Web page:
Despite growing apprehension and frustration among the ABMA and JPL researchers, most Americans in 1957 overlooked one important rival in the Cold War race to space. Although they were cautious at first about committing support to the IGY of 1957 and 1958, once the Soviets did endorse the international endeavor they became very outspoken about the U.S.S.R.’s plans to launch an Earth satellite. Unconcerned about the niceties of design, dignity, or a nonmilitary pedigree for their launch vehicle, the Soviets perceived the IGY Earth satellite program as a worldwide competition that they meant to win.
On Oct. 4, 1957, the U.S.S.R. successfully placed the first satellite into orbit around the Earth. Although it carried no specific scientific instrumentation, Sputnik I “was able to transmit some temperature and density measurements to the ground, demonstrating that spacecraft could supply valuable information from space.” The first Sputnik’s rudimentary design, however, resulted from schedule delays on the sophisticated and significantly larger “Object D” originally intended for launch. Soviet concern that the United States would put up its satellite first convinced them to scrap the more complex Object D “for a “lighter, simpler design.” It was primarily a technical demonstration of Soviet missile and orbital hardware, which announced to the world that the U.S.S.R. had surpassed its American rival in the race to space that the Western superpower had been expected to win.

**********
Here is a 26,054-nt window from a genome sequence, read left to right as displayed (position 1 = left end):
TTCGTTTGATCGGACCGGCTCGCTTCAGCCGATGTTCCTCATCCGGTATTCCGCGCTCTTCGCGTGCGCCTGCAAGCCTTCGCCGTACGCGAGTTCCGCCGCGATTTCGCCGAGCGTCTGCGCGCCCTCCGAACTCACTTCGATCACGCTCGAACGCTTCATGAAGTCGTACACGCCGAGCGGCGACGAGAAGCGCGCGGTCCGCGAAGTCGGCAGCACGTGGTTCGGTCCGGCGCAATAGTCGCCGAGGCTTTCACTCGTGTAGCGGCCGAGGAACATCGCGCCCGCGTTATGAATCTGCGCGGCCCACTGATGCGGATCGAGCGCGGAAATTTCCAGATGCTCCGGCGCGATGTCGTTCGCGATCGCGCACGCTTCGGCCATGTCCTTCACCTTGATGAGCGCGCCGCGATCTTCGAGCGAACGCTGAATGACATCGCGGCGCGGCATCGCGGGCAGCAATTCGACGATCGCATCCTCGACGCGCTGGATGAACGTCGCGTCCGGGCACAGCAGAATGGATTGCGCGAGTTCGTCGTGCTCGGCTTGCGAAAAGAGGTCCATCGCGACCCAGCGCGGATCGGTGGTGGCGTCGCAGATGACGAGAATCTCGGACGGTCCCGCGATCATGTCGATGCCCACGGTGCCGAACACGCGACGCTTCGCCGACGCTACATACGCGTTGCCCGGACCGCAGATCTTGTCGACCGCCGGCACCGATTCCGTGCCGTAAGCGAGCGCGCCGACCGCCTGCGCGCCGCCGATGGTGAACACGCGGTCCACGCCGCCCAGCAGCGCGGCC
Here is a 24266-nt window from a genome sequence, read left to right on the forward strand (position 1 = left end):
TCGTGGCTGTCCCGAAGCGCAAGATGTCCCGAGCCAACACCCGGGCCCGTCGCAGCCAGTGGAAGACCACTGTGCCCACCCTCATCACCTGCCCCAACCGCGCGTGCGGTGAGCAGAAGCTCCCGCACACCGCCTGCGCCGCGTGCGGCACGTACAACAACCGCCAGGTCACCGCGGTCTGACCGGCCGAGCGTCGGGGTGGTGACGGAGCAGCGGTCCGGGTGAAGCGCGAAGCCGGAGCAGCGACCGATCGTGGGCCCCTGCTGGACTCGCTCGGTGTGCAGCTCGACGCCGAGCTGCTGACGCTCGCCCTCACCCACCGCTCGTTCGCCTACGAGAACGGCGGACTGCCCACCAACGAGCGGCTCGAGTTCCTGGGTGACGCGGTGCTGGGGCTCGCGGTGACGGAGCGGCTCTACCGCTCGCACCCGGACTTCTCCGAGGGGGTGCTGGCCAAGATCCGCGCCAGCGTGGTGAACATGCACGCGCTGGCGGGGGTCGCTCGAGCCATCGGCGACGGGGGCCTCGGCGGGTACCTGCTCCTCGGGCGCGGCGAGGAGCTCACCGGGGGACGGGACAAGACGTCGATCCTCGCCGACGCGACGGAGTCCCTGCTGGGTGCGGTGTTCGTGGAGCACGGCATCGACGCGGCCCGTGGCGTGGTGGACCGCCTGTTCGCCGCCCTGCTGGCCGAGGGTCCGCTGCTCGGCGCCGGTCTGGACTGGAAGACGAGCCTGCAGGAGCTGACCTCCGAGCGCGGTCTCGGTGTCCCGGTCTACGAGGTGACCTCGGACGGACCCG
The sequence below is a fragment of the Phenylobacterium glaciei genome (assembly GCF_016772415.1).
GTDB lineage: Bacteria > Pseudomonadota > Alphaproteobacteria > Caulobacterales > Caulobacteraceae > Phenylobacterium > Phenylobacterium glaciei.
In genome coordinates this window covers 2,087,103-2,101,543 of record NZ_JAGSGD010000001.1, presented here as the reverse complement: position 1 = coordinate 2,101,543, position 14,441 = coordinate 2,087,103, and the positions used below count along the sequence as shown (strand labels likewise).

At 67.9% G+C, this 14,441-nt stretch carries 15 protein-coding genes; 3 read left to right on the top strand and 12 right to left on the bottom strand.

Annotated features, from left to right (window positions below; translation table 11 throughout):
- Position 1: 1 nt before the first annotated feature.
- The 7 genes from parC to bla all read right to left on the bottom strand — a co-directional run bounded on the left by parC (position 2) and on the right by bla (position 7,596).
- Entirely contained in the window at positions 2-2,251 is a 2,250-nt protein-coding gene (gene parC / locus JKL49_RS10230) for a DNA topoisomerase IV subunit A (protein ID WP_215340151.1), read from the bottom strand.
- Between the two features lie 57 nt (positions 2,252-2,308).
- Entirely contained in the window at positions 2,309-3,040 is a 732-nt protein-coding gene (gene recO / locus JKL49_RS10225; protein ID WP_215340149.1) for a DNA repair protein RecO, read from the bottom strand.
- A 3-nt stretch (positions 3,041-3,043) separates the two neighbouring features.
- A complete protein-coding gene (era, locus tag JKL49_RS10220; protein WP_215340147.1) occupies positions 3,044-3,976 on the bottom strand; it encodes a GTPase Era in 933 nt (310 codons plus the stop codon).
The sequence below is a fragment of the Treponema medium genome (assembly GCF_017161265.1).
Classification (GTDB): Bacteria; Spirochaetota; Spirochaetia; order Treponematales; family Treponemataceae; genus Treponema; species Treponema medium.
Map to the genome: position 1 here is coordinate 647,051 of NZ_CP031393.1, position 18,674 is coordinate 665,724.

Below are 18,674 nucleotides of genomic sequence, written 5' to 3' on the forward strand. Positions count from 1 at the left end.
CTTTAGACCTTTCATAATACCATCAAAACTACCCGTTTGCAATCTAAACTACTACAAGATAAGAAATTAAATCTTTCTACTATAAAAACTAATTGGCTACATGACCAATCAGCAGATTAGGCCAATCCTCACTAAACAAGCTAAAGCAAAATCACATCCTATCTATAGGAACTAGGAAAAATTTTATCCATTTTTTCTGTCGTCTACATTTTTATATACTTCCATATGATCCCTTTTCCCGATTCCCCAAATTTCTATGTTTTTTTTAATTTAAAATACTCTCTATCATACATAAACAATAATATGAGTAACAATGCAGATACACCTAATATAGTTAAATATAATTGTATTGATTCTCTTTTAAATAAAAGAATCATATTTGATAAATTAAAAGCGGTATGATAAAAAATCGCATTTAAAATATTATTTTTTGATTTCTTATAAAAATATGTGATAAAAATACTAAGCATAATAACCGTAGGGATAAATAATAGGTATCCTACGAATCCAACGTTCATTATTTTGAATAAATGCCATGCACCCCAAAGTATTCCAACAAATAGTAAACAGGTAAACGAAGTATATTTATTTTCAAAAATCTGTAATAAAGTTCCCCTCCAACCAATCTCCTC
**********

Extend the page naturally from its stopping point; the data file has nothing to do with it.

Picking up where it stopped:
That same evening, news of the Soviet achievement transformed a social event at Redstone Arsenal for visiting Secretary of Defense designate Neil H. McElroy into an off-the-cuff yet fervent bid by Von Braun to win McElroy’s permission for the ABMA rocket team to respond to the Soviet challenge. The usually unflappable rocket scientist vowed to launch America’s first Earth satellite within 60 days. ABMA commander, Maj. Gen. John B. Medari,s quickly modified that time span to 90 days. Despite Von Braun’s passionate plea to “turn us loose and let us do something,” it would be another 35 days before the teams at Redstone Arsenal and JPL actually received the go-ahead on their already-proven satellite-launch project.